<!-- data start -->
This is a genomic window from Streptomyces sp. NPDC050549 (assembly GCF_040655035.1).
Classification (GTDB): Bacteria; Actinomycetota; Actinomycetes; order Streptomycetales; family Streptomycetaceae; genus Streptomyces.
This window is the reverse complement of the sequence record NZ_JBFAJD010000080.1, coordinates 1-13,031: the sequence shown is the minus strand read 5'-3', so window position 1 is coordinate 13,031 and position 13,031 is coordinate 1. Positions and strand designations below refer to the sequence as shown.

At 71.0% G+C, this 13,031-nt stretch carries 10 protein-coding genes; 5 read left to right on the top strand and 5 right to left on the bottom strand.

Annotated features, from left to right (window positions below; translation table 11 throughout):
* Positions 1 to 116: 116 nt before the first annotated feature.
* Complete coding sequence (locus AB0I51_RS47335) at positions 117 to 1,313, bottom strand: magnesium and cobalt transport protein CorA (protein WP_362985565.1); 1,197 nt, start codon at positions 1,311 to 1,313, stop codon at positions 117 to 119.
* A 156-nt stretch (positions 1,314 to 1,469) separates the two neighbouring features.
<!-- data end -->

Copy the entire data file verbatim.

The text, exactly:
This is a genomic window from Streptomyces sp. NPDC050549 (assembly GCF_040655035.1).
Classification (GTDB): Bacteria; Actinomycetota; Actinomycetes; order Streptomycetales; family Streptomycetaceae; genus Streptomyces.
This window is the reverse complement of the sequence record NZ_JBFAJD010000080.1, coordinates 1-13,031: the sequence shown is the minus strand read 5'-3', so window position 1 is coordinate 13,031 and position 13,031 is coordinate 1. Positions and strand designations below refer to the sequence as shown.

At 71.0% G+C, this 13,031-nt stretch carries 10 protein-coding genes; 5 read left to right on the top strand and 5 right to left on the bottom strand.

Annotated features, from left to right (window positions below; translation table 11 throughout):
* Positions 1 to 116: 116 nt before the first annotated feature.
* Complete coding sequence (locus AB0I51_RS47335) at positions 117 to 1,313, bottom strand: magnesium and cobalt transport protein CorA (protein WP_362985565.1); 1,197 nt, start codon at positions 1,311 to 1,313, stop codon at positions 117 to 119.
* A 156-nt stretch (positions 1,314 to 1,469) separates the two neighbouring features.